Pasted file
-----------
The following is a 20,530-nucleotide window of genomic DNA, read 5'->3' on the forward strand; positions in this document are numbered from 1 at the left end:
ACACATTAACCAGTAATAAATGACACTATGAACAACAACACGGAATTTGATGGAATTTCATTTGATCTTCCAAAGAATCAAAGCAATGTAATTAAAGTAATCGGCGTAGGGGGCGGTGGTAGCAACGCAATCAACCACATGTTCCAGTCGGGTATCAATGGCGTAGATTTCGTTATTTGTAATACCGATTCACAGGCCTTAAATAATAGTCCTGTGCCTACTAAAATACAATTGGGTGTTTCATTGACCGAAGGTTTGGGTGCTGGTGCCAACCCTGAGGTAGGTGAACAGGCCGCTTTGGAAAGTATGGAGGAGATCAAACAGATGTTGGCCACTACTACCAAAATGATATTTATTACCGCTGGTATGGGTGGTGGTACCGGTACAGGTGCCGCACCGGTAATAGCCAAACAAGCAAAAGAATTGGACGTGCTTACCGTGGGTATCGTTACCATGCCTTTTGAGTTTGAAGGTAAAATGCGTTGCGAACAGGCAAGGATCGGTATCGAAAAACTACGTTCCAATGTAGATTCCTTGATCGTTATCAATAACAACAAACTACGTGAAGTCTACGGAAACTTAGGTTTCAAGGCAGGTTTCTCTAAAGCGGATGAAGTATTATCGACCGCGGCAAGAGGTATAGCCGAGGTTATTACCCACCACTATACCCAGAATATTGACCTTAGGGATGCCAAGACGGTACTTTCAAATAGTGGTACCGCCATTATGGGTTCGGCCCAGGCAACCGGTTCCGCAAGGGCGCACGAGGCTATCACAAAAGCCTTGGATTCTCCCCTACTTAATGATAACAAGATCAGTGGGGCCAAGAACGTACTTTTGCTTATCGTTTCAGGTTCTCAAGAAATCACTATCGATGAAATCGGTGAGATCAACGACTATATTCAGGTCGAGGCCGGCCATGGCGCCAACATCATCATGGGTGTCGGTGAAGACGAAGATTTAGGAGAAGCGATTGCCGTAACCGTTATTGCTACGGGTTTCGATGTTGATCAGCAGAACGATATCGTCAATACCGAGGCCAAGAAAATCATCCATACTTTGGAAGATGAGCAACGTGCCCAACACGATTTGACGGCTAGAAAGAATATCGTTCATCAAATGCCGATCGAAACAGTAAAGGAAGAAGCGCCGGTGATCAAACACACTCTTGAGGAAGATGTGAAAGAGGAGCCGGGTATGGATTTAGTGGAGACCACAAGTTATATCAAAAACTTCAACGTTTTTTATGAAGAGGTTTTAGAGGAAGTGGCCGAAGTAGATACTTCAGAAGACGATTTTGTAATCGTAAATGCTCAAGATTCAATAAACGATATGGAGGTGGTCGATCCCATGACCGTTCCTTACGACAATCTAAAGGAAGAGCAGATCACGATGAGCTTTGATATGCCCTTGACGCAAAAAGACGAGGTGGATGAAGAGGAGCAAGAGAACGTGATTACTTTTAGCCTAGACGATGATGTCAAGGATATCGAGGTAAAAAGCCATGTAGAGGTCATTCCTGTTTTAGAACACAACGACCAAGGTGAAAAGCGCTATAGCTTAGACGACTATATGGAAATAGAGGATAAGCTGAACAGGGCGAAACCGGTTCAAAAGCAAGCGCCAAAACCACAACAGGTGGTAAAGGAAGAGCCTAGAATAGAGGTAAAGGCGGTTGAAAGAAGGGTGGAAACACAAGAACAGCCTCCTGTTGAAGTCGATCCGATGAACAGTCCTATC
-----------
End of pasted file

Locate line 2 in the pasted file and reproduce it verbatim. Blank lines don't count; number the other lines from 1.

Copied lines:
ACACATTAACCAGTAATAAATGACACTATGAACAACAACACGGAATTTGATGGAATTTCATTTGATCTTCCAAAGAATCAAAGCAATGTAATTAAAGTAATCGGCGTAGGGGGCGGTGGTAGCAACGCAATCAACCACATGTTCCAGTCGGGTATCAATGGCGTAGATTTCGTTATTTGTAATACCGATTCACAGGCCTTAAATAATAGTCCTGTGCCTACTAAAATACAATTGGGTGTTTCATTGACCGAAGGTTTGGGTGCTGGTGCCAACCCTGAGGTAGGTGAACAGGCCGCTTTGGAAAGTATGGAGGAGATCAAACAGATGTTGGCCACTACTACCAAAATGATATTTATTACCGCTGGTATGGGTGGTGGTACCGGTACAGGTGCCGCACCGGTAATAGCCAAACAAGCAAAAGAATTGGACGTGCTTACCGTGGGTATCGTTACCATGCCTTTTGAGTTTGAAGGTAAAATGCGTTGCGAACAGGCAAGGATCGGTATCGAAAAACTACGTTCCAATGTAGATTCCTTGATCGTTATCAATAACAACAAACTACGTGAAGTCTACGGAAACTTAGGTTTCAAGGCAGGTTTCTCTAAAGCGGATGAAGTATTATCGACCGCGGCAAGAGGTATAGCCGAGGTTATTACCCACCACTATACCCAGAATATTGACCTTAGGGATGCCAAGACGGTACTTTCAAATAGTGGTACCGCCATTATGGGTTCGGCCCAGGCAACCGGTTCCGCAAGGGCGCACGAGGCTATCACAAAAGCCTTGGATTCTCCCCTACTTAATGATAACAAGATCAGTGGGGCCAAGAACGTACTTTTGCTTATCGTTTCAGGTTCTCAAGAAATCACTATCGATGAAATCGGTGAGATCAACGACTATATTCAGGTCGAGGCCGGCCATGGCGCCAACATCATCATGGGTGTCGGTGAAGACGAAGATTTAGGAGAAGCGATTGCCGTAACCGTTATTGCTACGGGTTTCGATGTTGATCAGCAGAACGATATCGTCAATACCGAGGCCAAGAAAATCATCCATACTTTGGAAGATGAGCAACGTGCCCAACACGATTTGACGGCTAGAAAGAATATCGTTCATCAAATGCCGATCGAAACAGTAAAGGAAGAAGCGCCGGTGATCAAACACACTCTTGAGGAAGATGTGAAAGAGGAGCCGGGTATGGATTTAGTGGAGACCACAAGTTATATCAAAAACTTCAACGTTTTTTATGAAGAGGTTTTAGAGGAAGTGGCCGAAGTAGATACTTCAGAAGACGATTTTGTAATCGTAAATGCTCAAGATTCAATAAACGATATGGAGGTGGTCGATCCCATGACCGTTCCTTACGACAATCTAAAGGAAGAGCAGATCACGATGAGCTTTGATATGCCCTTGACGCAAAAAGACGAGGTGGATGAAGAGGAGCAAGAGAACGTGATTACTTTTAGCCTAGACGATGATGTCAAGGATATCGAGGTAAAAAGCCATGTAGAGGTCATTCCTGTTTTAGAACACAACGACCAAGGTGAAAAGCGCTATAGCTTAGACGACTATATGGAAATAGAGGATAAGCTGAACAGGGCGAAACCGGTTCAAAAGCAAGCGCCAAAACCACAACAGGTGGTAAAGGAAGAGCCTAGAATAGAGGTAAAGGCGGTTGAAAGAAGGGTGGAAACACAAGAACAGCCTCCTGTTGAAGTCGATCCGATGAACAGTCCTATC